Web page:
For BED to be officially recognized in 2013 was important, as it is the most prevalent eating disorder. When we have the research and clinical experience to clearly name a problem, we see the problems people struggle with are shared problems, and that perhaps there is not something uniquely flawed about individuals, but about their circumstances. Binge eating disorder often makes a whole lot of sense in the context of a person’s life. As much you want to the binge eating episodes to decrease, you can also begin to see the ways binge eating might have helped you get through life and/or been a logical response to not getting enough to eat. There is wisdom in all coping, even that which is labeled a disorder.
How is Binge eating different from overeating?
Sometimes food tastes so good we continue eating past fullness. Or, sometimes are we are distracted and do not get the fullness signals from our body so might eat what feels like too much. There are many reasons why people eat more than they need or want at times.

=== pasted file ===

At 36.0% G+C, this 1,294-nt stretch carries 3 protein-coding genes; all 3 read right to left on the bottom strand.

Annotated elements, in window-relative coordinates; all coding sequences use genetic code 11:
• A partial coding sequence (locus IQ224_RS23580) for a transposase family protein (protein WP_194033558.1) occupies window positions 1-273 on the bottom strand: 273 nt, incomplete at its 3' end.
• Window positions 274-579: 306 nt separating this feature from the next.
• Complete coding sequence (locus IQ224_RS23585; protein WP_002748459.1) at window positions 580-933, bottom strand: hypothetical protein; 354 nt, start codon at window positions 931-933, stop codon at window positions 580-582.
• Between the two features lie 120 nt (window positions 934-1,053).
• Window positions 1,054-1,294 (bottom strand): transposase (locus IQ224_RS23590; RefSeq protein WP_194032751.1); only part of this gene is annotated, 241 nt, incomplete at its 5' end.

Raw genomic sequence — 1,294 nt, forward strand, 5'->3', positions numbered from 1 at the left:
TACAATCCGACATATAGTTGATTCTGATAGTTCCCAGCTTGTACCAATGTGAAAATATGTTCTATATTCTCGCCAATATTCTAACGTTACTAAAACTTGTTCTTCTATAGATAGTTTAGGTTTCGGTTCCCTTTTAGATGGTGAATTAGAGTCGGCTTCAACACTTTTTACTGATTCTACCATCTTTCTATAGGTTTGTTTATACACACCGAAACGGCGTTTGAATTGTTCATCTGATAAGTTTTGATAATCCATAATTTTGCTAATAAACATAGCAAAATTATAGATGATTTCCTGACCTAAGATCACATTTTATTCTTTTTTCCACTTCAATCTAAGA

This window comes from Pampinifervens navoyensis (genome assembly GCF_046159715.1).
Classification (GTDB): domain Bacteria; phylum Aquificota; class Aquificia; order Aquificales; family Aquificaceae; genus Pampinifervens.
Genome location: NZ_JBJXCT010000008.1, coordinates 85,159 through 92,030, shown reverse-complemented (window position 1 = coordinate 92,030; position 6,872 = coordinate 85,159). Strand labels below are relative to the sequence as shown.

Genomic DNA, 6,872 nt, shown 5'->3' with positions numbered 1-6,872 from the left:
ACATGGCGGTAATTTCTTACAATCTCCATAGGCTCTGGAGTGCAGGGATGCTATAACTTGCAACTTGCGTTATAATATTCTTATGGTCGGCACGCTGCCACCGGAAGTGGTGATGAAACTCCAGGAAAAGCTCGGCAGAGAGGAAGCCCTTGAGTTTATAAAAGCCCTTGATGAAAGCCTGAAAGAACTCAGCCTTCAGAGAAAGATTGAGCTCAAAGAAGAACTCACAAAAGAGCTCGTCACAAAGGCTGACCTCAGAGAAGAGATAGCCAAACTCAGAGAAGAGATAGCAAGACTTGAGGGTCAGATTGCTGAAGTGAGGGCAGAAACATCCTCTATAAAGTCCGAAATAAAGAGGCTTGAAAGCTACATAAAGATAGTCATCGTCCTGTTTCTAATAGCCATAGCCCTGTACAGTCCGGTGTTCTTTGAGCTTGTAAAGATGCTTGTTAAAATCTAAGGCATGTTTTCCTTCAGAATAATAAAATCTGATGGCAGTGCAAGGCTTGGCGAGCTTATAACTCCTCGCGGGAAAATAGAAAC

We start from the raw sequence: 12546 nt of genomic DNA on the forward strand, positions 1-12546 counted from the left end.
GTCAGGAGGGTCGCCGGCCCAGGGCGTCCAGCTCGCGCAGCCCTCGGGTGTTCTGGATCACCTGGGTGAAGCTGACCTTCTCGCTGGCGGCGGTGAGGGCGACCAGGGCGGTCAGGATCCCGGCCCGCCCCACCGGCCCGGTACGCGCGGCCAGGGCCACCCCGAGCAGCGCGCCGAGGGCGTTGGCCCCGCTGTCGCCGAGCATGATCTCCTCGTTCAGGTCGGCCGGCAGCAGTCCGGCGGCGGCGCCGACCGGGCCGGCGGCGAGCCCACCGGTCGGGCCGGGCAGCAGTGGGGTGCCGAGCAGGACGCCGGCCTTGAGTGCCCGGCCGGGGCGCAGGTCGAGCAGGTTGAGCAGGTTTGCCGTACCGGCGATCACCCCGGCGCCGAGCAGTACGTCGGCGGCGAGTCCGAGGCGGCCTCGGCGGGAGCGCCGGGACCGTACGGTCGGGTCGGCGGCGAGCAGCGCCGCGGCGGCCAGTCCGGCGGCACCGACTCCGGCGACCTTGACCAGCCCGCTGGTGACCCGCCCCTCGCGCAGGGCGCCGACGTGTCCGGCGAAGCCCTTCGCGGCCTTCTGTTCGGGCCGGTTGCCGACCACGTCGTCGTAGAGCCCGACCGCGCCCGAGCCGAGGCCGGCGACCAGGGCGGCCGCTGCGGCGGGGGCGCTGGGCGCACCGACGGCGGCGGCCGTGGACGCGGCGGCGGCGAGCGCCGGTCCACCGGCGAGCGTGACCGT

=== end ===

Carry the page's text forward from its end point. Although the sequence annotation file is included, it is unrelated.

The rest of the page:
Occasional overeating is a regular part of being a normal eater. To understand normal eating, here is the definition put forth by internationally recognized authority on eating and feeding Ellyn Satter, RD, MS, MSSW:
Normal eating is going to the table hungry and eating until you are satisfied. It is being able to choose food you like and eat it and truly get enough of it—not just stop eating because you think you should. Normal eating is being able to give some thought to your food selection so you get nutritious food, but not being so wary and restrictive that you miss out on enjoyable food. Normal eating is giving yourself permission to eat sometimes because you are happy, sad or bored, or just because it feels good. Normal eating is mostly three meals a day, or four or five, or it can be choosing to munch along the way. It is leaving some cookies on the plate because you know you can have some again tomorrow, or it is eating more now because they taste so wonderful. Normal eating is overeating at times, feeling stuffed and uncomfortable. And it can be undereating at times and wishing you had more. Normal eating is trusting your body to make up for your mistakes in eating. Normal eating takes up some of your time and attention, but keeps its place as only one important area of your life. In short, normal eating is flexible. It varies in response to your hunger, your schedule, your proximity to food and your feelings.